Submissions for four types of presentation and discussion are sought:
- disciplinary panels of three x15 minute papers and discussion
- cross-disciplinary panels of three x15 minute papers and discussion
- Focus on research presentations of 5 minutes plus two minute discussion each will provide opportunities particularly for graduate students
- Poster sessions
Closing date 19 October 2014. Get in early – competition will be strong!
Submissions to: firstname.lastname@example.org
Enquiries to: Robert.email@example.com
Dr Robert Bud
Keeper of Science and Medicine
The Science Museum, London
Biennial London Chaucer Conference: Science, Magic and Technology
10-12 July 2015
Institute of English Studies, Senate House, London
Call for Papers
Papers are sought on all aspects of ‘Science, Magic and Technology’ in late medieval literature and culture and particularly within Chaucer studies. Approaches might include:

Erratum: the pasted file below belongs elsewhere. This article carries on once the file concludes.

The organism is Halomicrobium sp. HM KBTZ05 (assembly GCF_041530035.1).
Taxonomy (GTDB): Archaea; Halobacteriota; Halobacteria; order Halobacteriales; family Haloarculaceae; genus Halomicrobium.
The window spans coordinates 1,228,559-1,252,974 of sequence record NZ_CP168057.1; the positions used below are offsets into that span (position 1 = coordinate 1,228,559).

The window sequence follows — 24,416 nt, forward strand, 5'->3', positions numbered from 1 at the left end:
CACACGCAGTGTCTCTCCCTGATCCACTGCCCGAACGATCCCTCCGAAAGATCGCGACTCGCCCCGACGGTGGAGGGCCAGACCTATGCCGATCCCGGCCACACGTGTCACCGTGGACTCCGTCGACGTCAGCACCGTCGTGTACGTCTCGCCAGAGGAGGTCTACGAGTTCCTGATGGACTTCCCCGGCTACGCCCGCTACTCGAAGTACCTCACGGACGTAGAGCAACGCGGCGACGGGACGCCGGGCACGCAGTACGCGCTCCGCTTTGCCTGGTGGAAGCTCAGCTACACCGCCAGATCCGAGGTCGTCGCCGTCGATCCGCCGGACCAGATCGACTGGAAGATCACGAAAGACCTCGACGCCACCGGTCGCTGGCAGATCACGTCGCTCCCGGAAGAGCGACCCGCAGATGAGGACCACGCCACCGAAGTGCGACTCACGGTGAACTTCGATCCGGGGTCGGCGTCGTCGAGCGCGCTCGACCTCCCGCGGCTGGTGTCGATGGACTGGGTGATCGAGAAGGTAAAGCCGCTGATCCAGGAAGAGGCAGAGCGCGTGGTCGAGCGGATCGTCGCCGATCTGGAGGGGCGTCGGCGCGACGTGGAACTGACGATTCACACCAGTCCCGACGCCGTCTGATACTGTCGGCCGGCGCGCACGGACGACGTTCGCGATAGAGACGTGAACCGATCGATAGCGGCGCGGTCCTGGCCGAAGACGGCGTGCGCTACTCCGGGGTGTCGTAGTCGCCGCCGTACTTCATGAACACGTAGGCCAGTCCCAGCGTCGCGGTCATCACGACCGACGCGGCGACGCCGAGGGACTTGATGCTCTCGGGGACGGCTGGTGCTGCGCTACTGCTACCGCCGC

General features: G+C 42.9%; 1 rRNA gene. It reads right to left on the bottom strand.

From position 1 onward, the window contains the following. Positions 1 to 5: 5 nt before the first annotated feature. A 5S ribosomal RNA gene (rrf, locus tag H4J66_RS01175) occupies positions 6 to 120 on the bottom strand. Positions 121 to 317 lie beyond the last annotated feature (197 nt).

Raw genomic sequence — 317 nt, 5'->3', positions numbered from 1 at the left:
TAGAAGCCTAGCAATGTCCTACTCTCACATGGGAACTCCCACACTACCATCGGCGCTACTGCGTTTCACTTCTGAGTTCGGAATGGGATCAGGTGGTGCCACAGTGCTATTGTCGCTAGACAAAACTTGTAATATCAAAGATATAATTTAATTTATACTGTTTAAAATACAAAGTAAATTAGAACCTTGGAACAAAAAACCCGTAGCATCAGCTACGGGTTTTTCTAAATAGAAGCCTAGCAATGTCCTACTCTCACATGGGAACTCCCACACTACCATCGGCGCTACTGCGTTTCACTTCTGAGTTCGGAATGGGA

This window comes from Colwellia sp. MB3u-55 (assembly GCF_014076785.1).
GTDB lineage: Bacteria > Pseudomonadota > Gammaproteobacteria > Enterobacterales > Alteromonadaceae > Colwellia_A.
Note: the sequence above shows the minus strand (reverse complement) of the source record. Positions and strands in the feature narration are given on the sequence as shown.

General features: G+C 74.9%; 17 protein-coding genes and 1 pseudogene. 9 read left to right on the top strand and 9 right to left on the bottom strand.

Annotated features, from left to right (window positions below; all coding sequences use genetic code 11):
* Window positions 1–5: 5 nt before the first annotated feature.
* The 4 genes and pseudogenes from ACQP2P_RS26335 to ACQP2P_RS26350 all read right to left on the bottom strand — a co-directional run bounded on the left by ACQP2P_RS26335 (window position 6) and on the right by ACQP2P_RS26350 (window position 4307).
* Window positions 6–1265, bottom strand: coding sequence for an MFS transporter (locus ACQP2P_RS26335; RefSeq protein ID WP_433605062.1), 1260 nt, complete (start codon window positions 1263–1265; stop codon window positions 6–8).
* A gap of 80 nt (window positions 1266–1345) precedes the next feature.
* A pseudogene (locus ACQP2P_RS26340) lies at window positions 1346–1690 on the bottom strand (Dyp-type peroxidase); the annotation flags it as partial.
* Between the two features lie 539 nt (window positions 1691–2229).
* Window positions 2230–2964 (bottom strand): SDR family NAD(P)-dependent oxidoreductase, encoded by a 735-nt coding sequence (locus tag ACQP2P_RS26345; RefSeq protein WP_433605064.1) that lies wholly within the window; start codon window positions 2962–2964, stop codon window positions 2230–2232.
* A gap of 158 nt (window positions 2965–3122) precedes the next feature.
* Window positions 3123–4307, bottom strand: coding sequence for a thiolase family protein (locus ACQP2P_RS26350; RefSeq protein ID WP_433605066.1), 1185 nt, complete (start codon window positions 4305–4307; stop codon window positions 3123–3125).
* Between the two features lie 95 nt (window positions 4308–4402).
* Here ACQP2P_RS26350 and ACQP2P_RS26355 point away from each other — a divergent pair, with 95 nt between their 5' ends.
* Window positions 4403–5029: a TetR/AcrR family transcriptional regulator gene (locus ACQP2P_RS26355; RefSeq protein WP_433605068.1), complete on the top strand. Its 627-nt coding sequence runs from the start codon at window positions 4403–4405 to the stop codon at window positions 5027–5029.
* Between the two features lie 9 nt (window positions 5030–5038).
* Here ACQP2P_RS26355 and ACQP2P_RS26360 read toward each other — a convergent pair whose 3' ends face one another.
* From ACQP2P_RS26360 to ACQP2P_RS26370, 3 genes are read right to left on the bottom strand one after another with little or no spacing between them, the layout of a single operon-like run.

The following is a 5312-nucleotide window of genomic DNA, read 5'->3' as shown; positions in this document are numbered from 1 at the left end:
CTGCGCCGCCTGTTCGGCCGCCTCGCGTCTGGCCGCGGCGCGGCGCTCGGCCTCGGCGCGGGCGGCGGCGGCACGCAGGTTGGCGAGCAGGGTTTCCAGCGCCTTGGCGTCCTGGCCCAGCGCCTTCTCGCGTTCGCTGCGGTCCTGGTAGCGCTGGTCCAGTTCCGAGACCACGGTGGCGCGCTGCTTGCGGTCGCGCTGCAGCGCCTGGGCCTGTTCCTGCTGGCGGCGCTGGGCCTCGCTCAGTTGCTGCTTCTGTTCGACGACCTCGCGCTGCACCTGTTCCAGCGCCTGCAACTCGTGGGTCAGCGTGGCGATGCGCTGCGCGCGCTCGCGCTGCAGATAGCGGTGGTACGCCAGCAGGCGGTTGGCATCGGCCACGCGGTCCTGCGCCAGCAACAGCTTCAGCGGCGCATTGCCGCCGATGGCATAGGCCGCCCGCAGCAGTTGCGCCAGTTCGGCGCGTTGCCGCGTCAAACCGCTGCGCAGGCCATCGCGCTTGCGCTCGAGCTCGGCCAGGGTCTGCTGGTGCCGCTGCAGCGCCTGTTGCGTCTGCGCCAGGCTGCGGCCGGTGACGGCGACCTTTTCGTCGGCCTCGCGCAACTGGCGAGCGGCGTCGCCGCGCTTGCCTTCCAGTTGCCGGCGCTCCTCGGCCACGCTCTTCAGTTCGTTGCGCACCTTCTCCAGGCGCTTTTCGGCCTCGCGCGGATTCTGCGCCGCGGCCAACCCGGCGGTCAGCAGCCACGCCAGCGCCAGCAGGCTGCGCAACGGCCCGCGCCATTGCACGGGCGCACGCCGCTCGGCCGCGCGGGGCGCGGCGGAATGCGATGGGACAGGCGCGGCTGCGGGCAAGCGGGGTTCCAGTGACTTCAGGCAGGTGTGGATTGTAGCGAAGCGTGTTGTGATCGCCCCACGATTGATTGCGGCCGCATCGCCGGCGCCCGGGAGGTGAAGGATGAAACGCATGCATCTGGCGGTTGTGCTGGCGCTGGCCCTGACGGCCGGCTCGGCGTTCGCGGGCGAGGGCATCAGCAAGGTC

The presentation of scientific ideas in myth and poetry
Observation and naturalism in literature and art
Experiment and experience in science and literature
The occult sciences (astrology, magic, alchemy) and their relationship to literature
Technology as magic, magic as a technology
Scientific literatures and the literariness of science
Epistemology and taxonomy in late medieval writing
Technologies of writing, parchment making and codicology
Concepts of the material and immaterial worlds, the environment, astrology, astronomy and cosmology
Cartography; deep-sea and space exploration
The science of the senses, optics, sound or scent
The representation of medicine in literature or the literary modes of medical writing
Trade technologies in literature
Science, magic and technology in medievalism
Papers are welcomed on the work of Geoffrey Chaucer or, more broadly, on late medieval writing and culture.